While this style of blower can­not de­liver the im­me­di­ate boost of a much larger, pos­i­tive dis­place­ment setup, its strong suit is ex­treme ef­fi­ciency. Cen­trifu­gal blow­ers re­quire very min­i­mal en­gine power to drive them and also in­tro­duce min­i­mal heat into the air charge. They are also more mod­u­lar and adapt­able and can be de­signed

to snake around ob­sta­cles in an en­gine bay. Fur­ther­more, they can be plumbed into an air-to-air-in­ter­cooler, a high-flow finned heat ex­changer, which fur­ther cools the in­take charge; an im­pos­si­bil­ity with a roots blower.

Cen­trifu­gal blow­ers have en­joyed tremen­dous en­dorse­ment in the mod­ern drag-ra­dial rac­ing scene and with late-model mus­cle cars.

• Tur­bocharg­ers

With main­stream us­ing dat­ing back to World War II, tur­bocharg­ers are cer­tainly not new to the party. How­ever, to­day’s de­clas­si­fied units are more com­pact, durable, and af­ford­able than ever be­fore. The main dif­fer­ence be­tween a turbo and su­per­charger is where they de­rive ro­ta­tional en­ergy from. Un­like the afore­men­tioned superchargers, which all rely on a me­chan­i­cal link to the en­gine to spin them, a tur­bocharger re­cy­cles lost en­ergy from the en­gine’s ex­haust stream. As ex­haust ex­its the en­gine it’s fun­neled into the tur­bocharger’s tur­bine wheel, spin­ning it at rev­o­lu­tions that ex­ceed 100,000 rpm. The tur­bine wheel, via a com­mon shaft spins a com­pres­sor wheel, which com­presses air and di­rects it into the en­gine.

Be­cause it uses ex­haust en­ergy that is oth­er­wise wasted, tur­bocharg­ers are ex­cep­tion­ally ef­fi­cient at mak­ing horse­power. Per unit of boost pres­sure, they can usu­ally out­per­form a su­per­charger but at the trade-off of a far more com­plex in­stal­la­tion.

A tur­bocharged setup re­quires sig­nif­i­cantly more pip­ing and re­quires a sub-sys­tem to con­trol boost pres­sure. This con­sists of a waste­gate and blow-off valve. The waste­gate is plumbed in­line with the ex­haust that feeds the turbo. In essence, it’s

a di­verter valve that, via an in­ter­nal plunger and spring, can vent ex­haust around the turbo at spe­cific boost lev­els. When the waste­gate opens, the pres­sure spin­ning the turbo lessens and the turbo be­gins to spin slower, reg­u­lat­ing boost.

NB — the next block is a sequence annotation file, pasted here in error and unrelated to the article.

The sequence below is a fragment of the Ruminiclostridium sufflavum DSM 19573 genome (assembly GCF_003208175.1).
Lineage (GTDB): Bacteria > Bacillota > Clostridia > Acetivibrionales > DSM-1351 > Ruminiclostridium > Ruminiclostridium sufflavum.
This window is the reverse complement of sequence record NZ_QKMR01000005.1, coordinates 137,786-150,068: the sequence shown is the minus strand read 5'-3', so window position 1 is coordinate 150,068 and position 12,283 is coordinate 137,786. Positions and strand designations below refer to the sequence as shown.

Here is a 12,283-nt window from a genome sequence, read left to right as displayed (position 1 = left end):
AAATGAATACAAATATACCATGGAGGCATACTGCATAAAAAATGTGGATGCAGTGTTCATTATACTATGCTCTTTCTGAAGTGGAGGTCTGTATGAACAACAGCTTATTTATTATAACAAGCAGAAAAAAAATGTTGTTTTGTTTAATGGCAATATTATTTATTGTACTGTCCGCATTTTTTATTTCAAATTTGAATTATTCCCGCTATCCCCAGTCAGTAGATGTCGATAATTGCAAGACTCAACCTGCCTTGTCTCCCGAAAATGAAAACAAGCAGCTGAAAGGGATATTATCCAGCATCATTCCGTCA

On the out­let of the turbo lives the blow-off valve. Be­cause the turbo is driven off ex­haust pres­sure and not di­rectly con­nected to the en­gine, it is less di­rectly re­ac­tive to throt­tle in­puts. For ex­am­ple, when the driver lets off the throt­tle, there’s a mo­men­tary pe­riod where the turbo pro­duces un­wanted boost. As the throt­tle shuts, this boost has nowhere to go and poses a risk of dam­age to the frag­ile com­pres­sor wheel. To coun­ter­act this, the blow-off valve opens and vents this ex­tra boost to the at­mos­phere.

The last, must-men­tion as­pect of tur­bocharg­ers is the con­cept of “lag.” Be­cause turbos are driven off of ex­haust sys­tem pres­sure, they re­quire a suf­fi­cient vol­ume of ex­haust flow to spool/spin them to the point that they be­gin to pro­duce boost. The lull be­tween no boost and boost is dubbed lag. While a tur­bocharger will never be as re­spon­sive as a me­chan­i­cally driven su­per­charger, it’s im­por­tant to note that a prop­erly sized turbo can still be very re­spon­sive.

■ A su­per­charger can make all the state­ment in the world or nearly none at all.This TorqS­torm su­per­charger on Clas­sic Trucks Edi­tor Ryan Man­son’s 265ci Chevy is hid­ing in plain sight. Be­neath the stealthy air cleaner beats a mod­ern 383ci heart with fuel in­jec­tion and, of course, boost.

■ The most tra­di­tional blower is the roots style. This Weiand 8-71 re­quires a ded­i­cated in­take man­i­fold but oth­er­wise is an easy in­stal­la­tion into most hot rods with a few brack­ets and ex­ter­nal belts.

■ Roots blow­ers are of­ten the most cost­ef­fec­tive so­lu­tions, es­pe­cially for car­bu­reted en­gines. This Weiand 142 blower has been around for decades and is still an ef­fec­tive boost maker–es­pe­cially on a tra­di­tional small­block Chevy.

■ Mod­ern roots blow­ers (left) uti­lize lobes with a slight twist (helix) twin-screw blow­ers have one fe­male ro­tor and one male ro­tor. They also ta­per so that the air is com­pressed as it trav­els, front to back, along the ro­tor face.

Cen­trifu­gal superchargers, such as these from Vortech and ProCharger use a geardriven im­peller to rapidly ac­cel­er­ate air into the in­take man­i­fold cre­at­ing boost. They are very ther­mally ef­fi­cient and ex­tremely uni­ver­sal, with only a set of unique brack­ets and pip­ing needed for each en­gine ap­pli­ca­tion.

■ Tur­bocharg­ers can typ­i­cally make the most power per unit of boost be­cause they do not re­quire any drive en­ergy from the en­gine. In­stead, they scav­enge lost en­ergy from the ex­haust sys­tem.

■ This ProCharger cut­away shows the in­ter­nal trans­mis­sion, which is needed to mul­ti­ply en­gine rpm to the high-rpm cen­trifu­gal superchargers re­quired to make boost.

■ An air-to-air in­ter­cooler such as this helps pres­sur­ized air “cool down” on its way into the en­gine. Cooler air is denser and con­tains more oxy­gen per unit, mean­ing more fuel can be added to max­i­mize horse­power.

■ A tur­bocharger uses ex­haust pres­sure to spin a tur­bine, which, via a com­mon shaft, spins a com­pres­sor wheel. The com­pres­sor wheel pipes pres­sur­ized air into the in­take man­i­fold cre­at­ing boost.

Newspapers in English

Newspapers from USA

© PressReader. All rights reserved.